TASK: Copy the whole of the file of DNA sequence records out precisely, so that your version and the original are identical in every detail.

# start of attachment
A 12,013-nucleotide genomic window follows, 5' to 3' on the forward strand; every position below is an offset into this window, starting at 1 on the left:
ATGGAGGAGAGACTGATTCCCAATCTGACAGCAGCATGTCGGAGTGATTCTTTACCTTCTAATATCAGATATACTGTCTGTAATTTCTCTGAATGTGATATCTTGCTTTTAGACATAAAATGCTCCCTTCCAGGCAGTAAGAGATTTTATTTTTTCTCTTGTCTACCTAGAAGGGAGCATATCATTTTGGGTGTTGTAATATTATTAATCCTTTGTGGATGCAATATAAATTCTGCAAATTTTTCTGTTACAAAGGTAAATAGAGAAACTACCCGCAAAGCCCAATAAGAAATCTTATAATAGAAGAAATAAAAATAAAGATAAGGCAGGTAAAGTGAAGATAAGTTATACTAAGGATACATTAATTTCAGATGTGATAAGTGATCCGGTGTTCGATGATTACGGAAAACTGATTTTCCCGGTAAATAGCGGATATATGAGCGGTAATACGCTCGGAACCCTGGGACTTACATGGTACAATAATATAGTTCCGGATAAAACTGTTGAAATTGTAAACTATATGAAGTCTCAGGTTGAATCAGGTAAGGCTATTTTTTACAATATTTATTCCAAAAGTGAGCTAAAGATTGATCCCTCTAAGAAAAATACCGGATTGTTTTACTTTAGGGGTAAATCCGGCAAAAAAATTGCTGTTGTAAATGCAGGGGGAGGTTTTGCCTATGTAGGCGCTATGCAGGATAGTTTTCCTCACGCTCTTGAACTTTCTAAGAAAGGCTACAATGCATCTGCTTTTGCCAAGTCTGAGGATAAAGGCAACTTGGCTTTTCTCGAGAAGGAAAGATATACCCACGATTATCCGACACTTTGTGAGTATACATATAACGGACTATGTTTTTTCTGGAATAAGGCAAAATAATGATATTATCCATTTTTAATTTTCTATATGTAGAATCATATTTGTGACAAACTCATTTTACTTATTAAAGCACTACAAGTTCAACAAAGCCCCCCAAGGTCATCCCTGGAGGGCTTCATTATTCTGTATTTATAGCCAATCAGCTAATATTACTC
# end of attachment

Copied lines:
A 12,013-nucleotide genomic window follows, 5' to 3' on the forward strand; every position below is an offset into this window, starting at 1 on the left:
ATGGAGGAGAGACTGATTCCCAATCTGACAGCAGCATGTCGGAGTGATTCTTTACCTTCTAATATCAGATATACTGTCTGTAATTTCTCTGAATGTGATATCTTGCTTTTAGACATAAAATGCTCCCTTCCAGGCAGTAAGAGATTTTATTTTTTCTCTTGTCTACCTAGAAGGGAGCATATCATTTTGGGTGTTGTAATATTATTAATCCTTTGTGGATGCAATATAAATTCTGCAAATTTTTCTGTTACAAAGGTAAATAGAGAAACTACCCGCAAAGCCCAATAAGAAATCTTATAATAGAAGAAATAAAAATAAAGATAAGGCAGGTAAAGTGAAGATAAGTTATACTAAGGATACATTAATTTCAGATGTGATAAGTGATCCGGTGTTCGATGATTACGGAAAACTGATTTTCCCGGTAAATAGCGGATATATGAGCGGTAATACGCTCGGAACCCTGGGACTTACATGGTACAATAATATAGTTCCGGATAAAACTGTTGAAATTGTAAACTATATGAAGTCTCAGGTTGAATCAGGTAAGGCTATTTTTTACAATATTTATTCCAAAAGTGAGCTAAAGATTGATCCCTCTAAGAAAAATACCGGATTGTTTTACTTTAGGGGTAAATCCGGCAAAAAAATTGCTGTTGTAAATGCAGGGGGAGGTTTTGCCTATGTAGGCGCTATGCAGGATAGTTTTCCTCACGCTCTTGAACTTTCTAAGAAAGGCTACAATGCATCTGCTTTTGCCAAGTCTGAGGATAAAGGCAACTTGGCTTTTCTCGAGAAGGAAAGATATACCCACGATTATCCGACACTTTGTGAGTATACATATAACGGACTATGTTTTTTCTGGAATAAGGCAAAATAATGATATTATCCATTTTTAATTTTCTATATGTAGAATCATATTTGTGACAAACTCATTTTACTTATTAAAGCACTACAAGTTCAACAAAGCCCCCCAAGGTCATCCCTGGAGGGCTTCATTATTCTGTATTTATAGCCAATCAGCTAATATTACTC